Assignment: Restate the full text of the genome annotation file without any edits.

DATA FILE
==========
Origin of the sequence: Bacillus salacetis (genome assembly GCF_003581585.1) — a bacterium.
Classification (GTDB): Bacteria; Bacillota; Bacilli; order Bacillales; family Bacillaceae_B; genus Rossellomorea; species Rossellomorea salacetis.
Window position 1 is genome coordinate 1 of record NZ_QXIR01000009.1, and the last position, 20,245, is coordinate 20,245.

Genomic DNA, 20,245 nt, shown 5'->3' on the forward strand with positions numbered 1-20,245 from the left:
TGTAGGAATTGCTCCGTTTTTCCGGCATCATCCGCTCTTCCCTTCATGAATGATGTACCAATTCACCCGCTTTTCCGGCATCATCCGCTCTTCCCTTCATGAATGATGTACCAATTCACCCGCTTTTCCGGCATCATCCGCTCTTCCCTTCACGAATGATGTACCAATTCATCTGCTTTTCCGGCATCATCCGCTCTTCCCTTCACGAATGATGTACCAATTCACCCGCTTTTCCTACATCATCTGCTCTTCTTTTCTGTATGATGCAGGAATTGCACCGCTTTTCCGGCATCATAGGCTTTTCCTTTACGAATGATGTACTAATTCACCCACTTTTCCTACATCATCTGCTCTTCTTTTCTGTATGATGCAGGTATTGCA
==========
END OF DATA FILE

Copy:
Origin of the sequence: Bacillus salacetis (genome assembly GCF_003581585.1) — a bacterium.
Classification (GTDB): Bacteria; Bacillota; Bacilli; order Bacillales; family Bacillaceae_B; genus Rossellomorea; species Rossellomorea salacetis.
Window position 1 is genome coordinate 1 of record NZ_QXIR01000009.1, and the last position, 20,245, is coordinate 20,245.

Genomic DNA, 20,245 nt, shown 5'->3' on the forward strand with positions numbered 1-20,245 from the left:
TGTAGGAATTGCTCCGTTTTTCCGGCATCATCCGCTCTTCCCTTCATGAATGATGTACCAATTCACCCGCTTTTCCGGCATCATCCGCTCTTCCCTTCATGAATGATGTACCAATTCACCCGCTTTTCCGGCATCATCCGCTCTTCCCTTCACGAATGATGTACCAATTCATCTGCTTTTCCGGCATCATCCGCTCTTCCCTTCACGAATGATGTACCAATTCACCCGCTTTTCCTACATCATCTGCTCTTCTTTTCTGTATGATGCAGGAATTGCACCGCTTTTCCGGCATCATAGGCTTTTCCTTTACGAATGATGTACTAATTCACCCACTTTTCCTACATCATCTGCTCTTCTTTTCTGTATGATGCAGGTATTGCA